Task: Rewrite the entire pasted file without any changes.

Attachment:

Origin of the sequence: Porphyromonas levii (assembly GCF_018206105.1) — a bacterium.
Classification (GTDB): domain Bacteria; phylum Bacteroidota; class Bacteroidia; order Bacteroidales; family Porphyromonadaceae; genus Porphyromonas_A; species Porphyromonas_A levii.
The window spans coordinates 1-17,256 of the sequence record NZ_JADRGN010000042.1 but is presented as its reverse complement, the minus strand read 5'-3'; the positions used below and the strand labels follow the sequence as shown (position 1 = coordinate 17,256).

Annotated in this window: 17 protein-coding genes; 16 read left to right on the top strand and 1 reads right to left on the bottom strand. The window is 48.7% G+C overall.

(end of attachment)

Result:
Origin of the sequence: Porphyromonas levii (assembly GCF_018206105.1) — a bacterium.
Classification (GTDB): domain Bacteria; phylum Bacteroidota; class Bacteroidia; order Bacteroidales; family Porphyromonadaceae; genus Porphyromonas_A; species Porphyromonas_A levii.
The window spans coordinates 1-17,256 of the sequence record NZ_JADRGN010000042.1 but is presented as its reverse complement, the minus strand read 5'-3'; the positions used below and the strand labels follow the sequence as shown (position 1 = coordinate 17,256).

Annotated in this window: 17 protein-coding genes; 16 read left to right on the top strand and 1 reads right to left on the bottom strand. The window is 48.7% G+C overall.